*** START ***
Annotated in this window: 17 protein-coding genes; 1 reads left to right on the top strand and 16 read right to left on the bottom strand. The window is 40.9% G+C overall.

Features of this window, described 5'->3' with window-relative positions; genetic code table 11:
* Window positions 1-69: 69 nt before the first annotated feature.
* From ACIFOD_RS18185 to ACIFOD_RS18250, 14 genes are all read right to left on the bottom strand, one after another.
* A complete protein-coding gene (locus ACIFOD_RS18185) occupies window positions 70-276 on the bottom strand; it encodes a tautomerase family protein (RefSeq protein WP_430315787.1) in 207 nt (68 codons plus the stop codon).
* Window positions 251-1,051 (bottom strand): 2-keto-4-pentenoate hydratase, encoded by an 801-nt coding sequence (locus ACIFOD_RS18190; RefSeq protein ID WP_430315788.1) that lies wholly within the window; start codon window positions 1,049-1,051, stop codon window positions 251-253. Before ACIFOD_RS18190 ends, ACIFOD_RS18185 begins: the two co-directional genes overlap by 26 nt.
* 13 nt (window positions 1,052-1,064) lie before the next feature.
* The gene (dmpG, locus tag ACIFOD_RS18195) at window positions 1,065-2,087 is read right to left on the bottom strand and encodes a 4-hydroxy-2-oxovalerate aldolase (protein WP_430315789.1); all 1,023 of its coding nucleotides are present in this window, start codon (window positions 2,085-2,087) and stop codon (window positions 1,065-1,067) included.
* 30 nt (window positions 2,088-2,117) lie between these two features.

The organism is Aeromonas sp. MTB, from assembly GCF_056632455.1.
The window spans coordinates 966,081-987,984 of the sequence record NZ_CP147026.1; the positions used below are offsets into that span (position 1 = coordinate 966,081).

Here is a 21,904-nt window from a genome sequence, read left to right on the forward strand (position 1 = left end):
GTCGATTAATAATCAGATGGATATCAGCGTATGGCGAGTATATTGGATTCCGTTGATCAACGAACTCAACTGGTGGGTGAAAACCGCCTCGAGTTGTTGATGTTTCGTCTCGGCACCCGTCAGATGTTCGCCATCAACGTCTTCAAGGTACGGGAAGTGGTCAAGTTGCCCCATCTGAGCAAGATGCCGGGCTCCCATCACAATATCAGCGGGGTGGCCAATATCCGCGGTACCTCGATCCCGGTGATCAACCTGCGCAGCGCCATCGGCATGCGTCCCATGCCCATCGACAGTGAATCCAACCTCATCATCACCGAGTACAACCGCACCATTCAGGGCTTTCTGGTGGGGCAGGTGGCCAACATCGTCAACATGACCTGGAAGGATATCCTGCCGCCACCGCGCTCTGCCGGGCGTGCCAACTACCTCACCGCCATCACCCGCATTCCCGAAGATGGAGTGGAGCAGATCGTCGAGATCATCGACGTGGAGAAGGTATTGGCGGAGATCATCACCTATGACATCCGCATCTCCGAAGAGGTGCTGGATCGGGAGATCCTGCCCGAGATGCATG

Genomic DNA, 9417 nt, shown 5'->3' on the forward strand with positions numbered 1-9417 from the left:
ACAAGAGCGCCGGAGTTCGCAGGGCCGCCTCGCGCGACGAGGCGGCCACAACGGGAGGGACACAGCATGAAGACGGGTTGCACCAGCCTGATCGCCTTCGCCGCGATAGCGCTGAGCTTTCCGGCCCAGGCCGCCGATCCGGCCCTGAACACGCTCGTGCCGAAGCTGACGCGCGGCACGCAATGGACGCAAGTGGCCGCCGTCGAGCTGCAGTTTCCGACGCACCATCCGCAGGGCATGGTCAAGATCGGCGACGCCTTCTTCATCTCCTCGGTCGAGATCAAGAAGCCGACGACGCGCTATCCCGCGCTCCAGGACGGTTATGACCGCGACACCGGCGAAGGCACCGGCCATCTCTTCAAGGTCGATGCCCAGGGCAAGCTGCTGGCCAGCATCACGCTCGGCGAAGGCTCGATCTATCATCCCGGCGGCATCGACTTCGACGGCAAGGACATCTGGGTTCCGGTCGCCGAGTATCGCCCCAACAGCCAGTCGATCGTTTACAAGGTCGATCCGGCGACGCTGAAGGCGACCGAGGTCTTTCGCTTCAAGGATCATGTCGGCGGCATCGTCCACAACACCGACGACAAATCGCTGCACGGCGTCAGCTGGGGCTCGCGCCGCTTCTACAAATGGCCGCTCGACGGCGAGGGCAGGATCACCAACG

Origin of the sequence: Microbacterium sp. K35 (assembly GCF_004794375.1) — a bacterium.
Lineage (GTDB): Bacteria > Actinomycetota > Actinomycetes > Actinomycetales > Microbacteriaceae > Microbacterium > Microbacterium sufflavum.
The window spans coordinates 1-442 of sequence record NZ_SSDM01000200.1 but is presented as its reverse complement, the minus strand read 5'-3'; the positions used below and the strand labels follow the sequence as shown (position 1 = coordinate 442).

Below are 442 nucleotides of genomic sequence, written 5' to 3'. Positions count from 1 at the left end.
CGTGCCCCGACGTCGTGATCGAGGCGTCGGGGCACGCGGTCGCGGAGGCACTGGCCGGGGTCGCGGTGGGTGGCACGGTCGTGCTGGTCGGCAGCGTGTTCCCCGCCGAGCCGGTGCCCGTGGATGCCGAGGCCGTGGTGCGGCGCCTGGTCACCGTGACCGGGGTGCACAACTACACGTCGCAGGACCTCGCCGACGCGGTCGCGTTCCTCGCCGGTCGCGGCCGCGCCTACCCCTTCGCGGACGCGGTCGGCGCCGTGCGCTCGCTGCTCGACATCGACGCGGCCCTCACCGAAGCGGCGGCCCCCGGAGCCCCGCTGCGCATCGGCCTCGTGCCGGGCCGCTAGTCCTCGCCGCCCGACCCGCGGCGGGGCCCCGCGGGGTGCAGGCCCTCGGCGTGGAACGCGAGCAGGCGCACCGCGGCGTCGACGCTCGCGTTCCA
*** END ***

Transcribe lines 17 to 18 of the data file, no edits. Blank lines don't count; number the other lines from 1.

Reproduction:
Lineage (GTDB): Bacteria > Actinomycetota > Actinomycetes > Actinomycetales > Microbacteriaceae > Microbacterium > Microbacterium sufflavum.
The window spans coordinates 1-442 of sequence record NZ_SSDM01000200.1 but is presented as its reverse complement, the minus strand read 5'-3'; the positions used below and the strand labels follow the sequence as shown (position 1 = coordinate 442).